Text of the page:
Slashdot is powered by your submissions, so send in your scoop


Forgot your password?
IBM Science

IBM Measures Force Required To Move Atoms 128

Tjeerd writes "IBM scientists, in collaboration with the University of Regensburg in Germany, are the first ever to measure the force it takes to move individual atoms on a surface. This fundamental measurement provides important information for designing future atomic-scale devices: computer chips, miniaturized storage devices, and more." I've attached a video if you are interested.

This discussion has been archived. No new comments can be posted.

IBM Measures Force Required To Move Atoms

Comments Filter:
  • by Diomedes01 ( 173241 ) on Thursday February 28, 2008 @11:31AM (#22588466)
    You are kidding, right? That is one of the most ignorant statements I have ever seen. Nothing would ever be "worth it" if it had to show an immediate profit.
  • by sm62704 ( 957197 ) on Thursday February 28, 2008 @11:32AM (#22588484) Journal
    Dude, what are you doing at slashdot? This is a nerd site, not a greedhead site. This advances human knowlege, who gives a damn if it ever makes a profit?

    Does the Hubble bring profit? No. Do earth based telescopes bring anyone profit? No. Should they? Not as a primary function. There are more important things in life than money and profits!

    There was a beautiful sunrise this morning. Although nobody made any money off of it, I greatly profited by the experience. Mankind greatly profits by knowing how much force is required to move an atom, whether IBM makes any money from the exersize or not.

    Go back to the bank to worship your little green god and stop trolling us nerds.
  • by mwvdlee ( 775178 ) on Thursday February 28, 2008 @11:32AM (#22588488) Homepage
    Yeah, it's just like all that research into electrons they did some years ago. So f**king small they weight next to nothing, so how are they ever going to be useful?

  • by snl2587 ( 1177409 ) on Thursday February 28, 2008 @11:34AM (#22588520)

    Well, yes, they did move atoms with precision in 1989 (from TFA), but moving things and measuring the force required are two different things. If you know the exact forces you can automate the process much more effectively as no manual checking is needed.

  • by Pulse_Instance ( 698417 ) on Thursday February 28, 2008 @11:48AM (#22588678)
    The intro to the video has "people patents projects" it is almost scary to see that patents is that entrenched in their business plans. Although at the same time IBM has done a lot to increase the research and knowledge in the whole nano-tech field. When I was a tech in a lab the prof running the lab told me that most of the time when there was some barrier that no one could cross in the nano-tech field IBM would throw a ton of money at it and solve the problem. So it is nice to see they are still working on solving problems and advancing the field.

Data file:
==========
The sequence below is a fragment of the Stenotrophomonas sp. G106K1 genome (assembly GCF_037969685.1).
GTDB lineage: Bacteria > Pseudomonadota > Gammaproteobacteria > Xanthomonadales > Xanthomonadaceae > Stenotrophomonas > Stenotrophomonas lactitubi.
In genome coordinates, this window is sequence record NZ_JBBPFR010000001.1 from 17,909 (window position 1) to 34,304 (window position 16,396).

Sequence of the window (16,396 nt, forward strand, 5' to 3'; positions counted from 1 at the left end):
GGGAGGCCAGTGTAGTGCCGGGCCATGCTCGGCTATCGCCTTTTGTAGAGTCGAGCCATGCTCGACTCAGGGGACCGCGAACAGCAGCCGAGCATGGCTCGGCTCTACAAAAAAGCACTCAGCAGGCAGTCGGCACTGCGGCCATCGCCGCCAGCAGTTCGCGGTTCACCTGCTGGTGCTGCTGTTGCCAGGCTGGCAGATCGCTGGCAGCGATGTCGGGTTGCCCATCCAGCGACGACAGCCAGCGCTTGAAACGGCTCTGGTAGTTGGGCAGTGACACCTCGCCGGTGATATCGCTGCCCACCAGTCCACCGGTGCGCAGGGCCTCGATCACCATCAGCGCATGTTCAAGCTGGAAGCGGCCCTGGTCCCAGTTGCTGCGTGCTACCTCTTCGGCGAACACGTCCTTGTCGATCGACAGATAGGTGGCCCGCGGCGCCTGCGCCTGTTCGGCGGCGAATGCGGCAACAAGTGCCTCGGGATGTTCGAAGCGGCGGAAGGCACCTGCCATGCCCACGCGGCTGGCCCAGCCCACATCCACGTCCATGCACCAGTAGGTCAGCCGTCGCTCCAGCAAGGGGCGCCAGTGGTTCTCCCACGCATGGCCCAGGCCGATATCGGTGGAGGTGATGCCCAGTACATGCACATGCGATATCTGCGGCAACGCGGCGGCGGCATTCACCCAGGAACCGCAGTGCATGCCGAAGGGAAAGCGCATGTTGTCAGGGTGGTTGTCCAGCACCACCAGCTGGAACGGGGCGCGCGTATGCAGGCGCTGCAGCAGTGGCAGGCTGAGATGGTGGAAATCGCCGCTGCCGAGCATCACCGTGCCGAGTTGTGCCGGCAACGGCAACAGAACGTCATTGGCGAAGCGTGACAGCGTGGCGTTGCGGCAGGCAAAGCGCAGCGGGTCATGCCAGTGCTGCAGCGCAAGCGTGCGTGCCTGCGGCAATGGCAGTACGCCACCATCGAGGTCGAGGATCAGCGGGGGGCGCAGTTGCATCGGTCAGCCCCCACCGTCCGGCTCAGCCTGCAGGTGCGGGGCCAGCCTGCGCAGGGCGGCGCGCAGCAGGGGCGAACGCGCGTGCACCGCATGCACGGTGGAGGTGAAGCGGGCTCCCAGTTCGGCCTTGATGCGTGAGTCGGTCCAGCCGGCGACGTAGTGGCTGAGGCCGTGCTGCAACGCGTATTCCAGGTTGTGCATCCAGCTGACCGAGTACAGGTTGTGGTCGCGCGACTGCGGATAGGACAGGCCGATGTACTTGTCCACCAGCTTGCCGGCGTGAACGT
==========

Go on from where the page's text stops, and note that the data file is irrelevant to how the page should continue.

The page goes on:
• by PJ1216 ( 1063738 ) * on Thursday February 28, 2008 @11:53AM (#22588746)
    the hubble doesn't bring profit. its not like it's making more money then they are spending on it. we pay taxes, yes. yes, some it goes to nasa. however, nasa is putting that money into a project that isn't making extra money, therefore its not a profit.
  • by jmichaelg ( 148257 ) on Thursday February 28, 2008 @12:53PM (#22589528) Journal
    Some questions are expensive to answer. For example, how much is it worth to teleport materials at the speed of light?

    If you want to teleport something, you have to take the source material apart, atom by atom and rebuild it elsewhere, atom by atom. Can we do that? No, because we don't know how to tear something apart atom by atom, identify the atoms we've just torn off the source, transmit the x,y,z coordinates along with the atom type and put the same kind of atom at the translated x,y,z coordinates yet. We're on the way though.

    Initially, it'll be inanimate objects. UPS is currently capitalized at $75 Billion so there's a little bit of money to be made moving stuff around. Of course, why move stuff instead of just fab as needed? Once you've torn something apart, you know what you need to make as many copies as you want.

      If we ever get to the point where we can disassemble a person and rebuild people quickly enough then you're talking several orders of magnitude of value more. Take snapshots of yourself when you're especially healthy and use those as restore points for yourself. Add some patching software that merges your experiences which are stored as atom arrangements in your brain since your last snapshot and you have immortality. How much is that worth? Don't like your nose? There'll be body shops that use the photoshop equivalent to touch up your features. How much is that worth? Want a bigger cock? Not a problem. Whatever you can imagine, and then some could be possible.

    Will any of the above ever happen? Who knows? What we do know is it won't happen if we aren't willing to pay to answer the 'little' questions. Like how much force is needed to move an atom.

  • by IL-CSIXTY4 ( 801087 ) on Thursday February 28, 2008 @02:10PM (#22590454) Homepage
    With the sizes of traces on CPU dies these days, I imagine having a technology like this waiting in the wings will pay in a few years.

Basic is a high level languish. APL is a high level anguish.